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Become a Sustaining Partner
Upgrade your membership to SUSTAINING PARTNER and play an important role in ensuring the future of Handbell Musicians of America. As a SUSTAINING PARTNER
- You are CONNECTED to the handbell community
- You are IN PARTNERSHIP with other handbell musicians
- You are NURTURED through education and resources
Music educator Marilyn Lake brings you “Handchime Curriculum for Schools,” based on the nine content standards in music education (MENC). Handbell Musician Resources are free to all current Handbell Musicians of America members. Handbell Musician Resources>>
If you’ve not yet seen our first ever Virtual Handbell Ensemble, have a look HERE. Help us get as much exposure as possible by commenting and sharing. Watch us break the Guinness World Record for the Largest Handbell Ensemble Nov. 19, 2016 at the Mall of America in Minneapolis, Minnesota.
Help build a pension for the Guild, by contributing to the HERITAGE FUND
HANDBELL MUSICIANS OF AMERICA MAILING ADDRESSES
Please note that any PAYMENTS sent to the Guild should now go to the following address:
Handbell Musicians of America PO Box 221047 Louisville, KY 40252
This includes membership renewal, contributions, event registration payments, invoice payments, etc.
All GENERAL CORRESPONDENCE that DOES NOT include a check payment should should be sent to:
Handbell Musicians of America 201 E. Fifth Street Suite 1900-1025 Cincinnati, OH 45202
College Ring-In Returns
Join us in January as the College Ring-In heads to Westminster Choir College in Princeton, NJ. Enjoy social activities with your fellow ringers and 2 ½ days of rehearsals with conductor Michael Joy culminating in a final concert presentation.
The popular Unpublished Music Reading Session will also be offered, and veteran handbell editors Bill Griffin of Beckenhorst Press and David Weck of Hope Publishing will be on hand to provide feedback and advice.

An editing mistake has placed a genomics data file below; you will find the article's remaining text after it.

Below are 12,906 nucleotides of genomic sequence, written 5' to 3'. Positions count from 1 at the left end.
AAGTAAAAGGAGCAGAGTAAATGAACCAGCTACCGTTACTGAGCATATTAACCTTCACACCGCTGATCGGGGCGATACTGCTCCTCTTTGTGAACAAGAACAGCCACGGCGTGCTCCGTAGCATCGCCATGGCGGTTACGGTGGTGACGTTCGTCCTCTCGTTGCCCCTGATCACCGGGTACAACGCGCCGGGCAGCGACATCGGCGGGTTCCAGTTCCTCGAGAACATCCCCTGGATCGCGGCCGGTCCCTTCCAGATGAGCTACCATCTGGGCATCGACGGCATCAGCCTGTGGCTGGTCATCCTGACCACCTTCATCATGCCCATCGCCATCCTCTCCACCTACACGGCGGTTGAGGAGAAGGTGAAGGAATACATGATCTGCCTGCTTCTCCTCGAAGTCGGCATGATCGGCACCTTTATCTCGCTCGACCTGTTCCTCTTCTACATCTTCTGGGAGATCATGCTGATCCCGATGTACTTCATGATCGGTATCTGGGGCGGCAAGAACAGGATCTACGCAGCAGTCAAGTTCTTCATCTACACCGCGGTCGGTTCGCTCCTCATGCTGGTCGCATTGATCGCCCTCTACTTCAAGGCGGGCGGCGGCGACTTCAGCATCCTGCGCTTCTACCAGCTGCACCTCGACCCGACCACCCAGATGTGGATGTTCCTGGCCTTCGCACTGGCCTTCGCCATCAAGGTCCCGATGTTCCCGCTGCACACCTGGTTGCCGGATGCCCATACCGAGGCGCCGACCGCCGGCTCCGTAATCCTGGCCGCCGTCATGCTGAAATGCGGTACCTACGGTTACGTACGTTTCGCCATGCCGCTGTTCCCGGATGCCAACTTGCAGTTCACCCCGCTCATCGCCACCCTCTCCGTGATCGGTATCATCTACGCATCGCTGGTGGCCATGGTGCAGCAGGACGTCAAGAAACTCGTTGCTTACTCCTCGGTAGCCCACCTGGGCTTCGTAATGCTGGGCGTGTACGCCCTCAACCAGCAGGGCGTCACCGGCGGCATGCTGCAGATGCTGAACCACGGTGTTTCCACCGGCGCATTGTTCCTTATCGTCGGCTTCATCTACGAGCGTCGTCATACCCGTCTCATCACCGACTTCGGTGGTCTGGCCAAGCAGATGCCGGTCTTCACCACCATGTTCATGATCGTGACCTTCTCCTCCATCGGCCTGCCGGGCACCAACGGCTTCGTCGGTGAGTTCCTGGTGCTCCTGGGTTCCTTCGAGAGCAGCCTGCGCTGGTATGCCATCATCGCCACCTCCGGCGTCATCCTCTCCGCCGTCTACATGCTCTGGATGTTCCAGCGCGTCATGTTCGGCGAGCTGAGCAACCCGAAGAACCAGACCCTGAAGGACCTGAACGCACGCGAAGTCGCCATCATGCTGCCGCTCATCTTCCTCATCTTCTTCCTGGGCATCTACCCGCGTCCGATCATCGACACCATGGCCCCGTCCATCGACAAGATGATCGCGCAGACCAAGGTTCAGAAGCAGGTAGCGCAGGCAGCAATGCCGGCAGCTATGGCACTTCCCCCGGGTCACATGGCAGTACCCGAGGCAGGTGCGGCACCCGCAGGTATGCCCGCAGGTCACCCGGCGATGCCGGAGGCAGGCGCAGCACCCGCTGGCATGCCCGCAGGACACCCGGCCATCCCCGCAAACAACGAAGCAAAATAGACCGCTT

Pre-Register for National Seminar 2018 and Save
Deadline is September 30
Pre-registration for National Seminar in July 2018 is now available. Join us at the Amway Grand Plaza Hotel and DeVos Place Convention Center in Grand Rapids, Michigan, July 17-21 and enjoy informative classes, inspiring performances, innovative and varied HIC Exhibits, and professional networking opportunities.
Pre-registration requires a small deposit of $125 and will lock your full registration fee in at $330. Plus, you will have the opportunity to finish your registration and sign up for classes at least a full week before general registration opens. The deadline for pre-registration is 11:59 PM EST on September 30.
Membership Dues Increasing
October 1 – Renew Early and Save
Following a multi-year plan enacted by the national board of directors in 2014, membership dues will increase by a nominal $5 effective October 1.
You can keep your current rate if you renew your membership before October 1, regardless of your membership expiration date.
To renew now, follow the link to login to your member account, select My Membership/Renew from the “What Would You Like to Do?” drop down menu, then click Renew by your current membership.
Call for Faculty & Performer Submissions for National Seminar 2018
The National Seminar planning committee is seeking submissions for classes, faculty, and performers for National Seminar 2018, July 17-21, in Grand Rapids, Michigan. Deadline for submission is October 15.
For classes and faculty, the committee strives to select an eclectic mix of traditional and cutting-edge topics, innovative concepts, creative track ideas, presented by both new and experienced faculty. For performances, we seek a variety of performance styles from exceptional musicians including community ensembles, church choirs, soloists, small ensembles, and school groups of all ages.
Back to Bells registration is now available for workshops through October – https://handbellmusicians.org/backtobells